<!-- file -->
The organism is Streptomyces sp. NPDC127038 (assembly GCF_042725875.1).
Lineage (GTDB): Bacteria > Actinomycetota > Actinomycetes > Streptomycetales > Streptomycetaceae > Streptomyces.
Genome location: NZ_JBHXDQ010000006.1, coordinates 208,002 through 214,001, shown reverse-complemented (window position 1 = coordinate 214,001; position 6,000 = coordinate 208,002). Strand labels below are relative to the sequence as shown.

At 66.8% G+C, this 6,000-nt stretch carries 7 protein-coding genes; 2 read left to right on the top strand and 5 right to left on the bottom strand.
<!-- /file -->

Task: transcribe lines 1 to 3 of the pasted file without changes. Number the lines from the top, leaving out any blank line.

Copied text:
The organism is Streptomyces sp. NPDC127038 (assembly GCF_042725875.1).
Lineage (GTDB): Bacteria > Actinomycetota > Actinomycetes > Streptomycetales > Streptomycetaceae > Streptomyces.
Genome location: NZ_JBHXDQ010000006.1, coordinates 208,002 through 214,001, shown reverse-complemented (window position 1 = coordinate 214,001; position 6,000 = coordinate 208,002). Strand labels below are relative to the sequence as shown.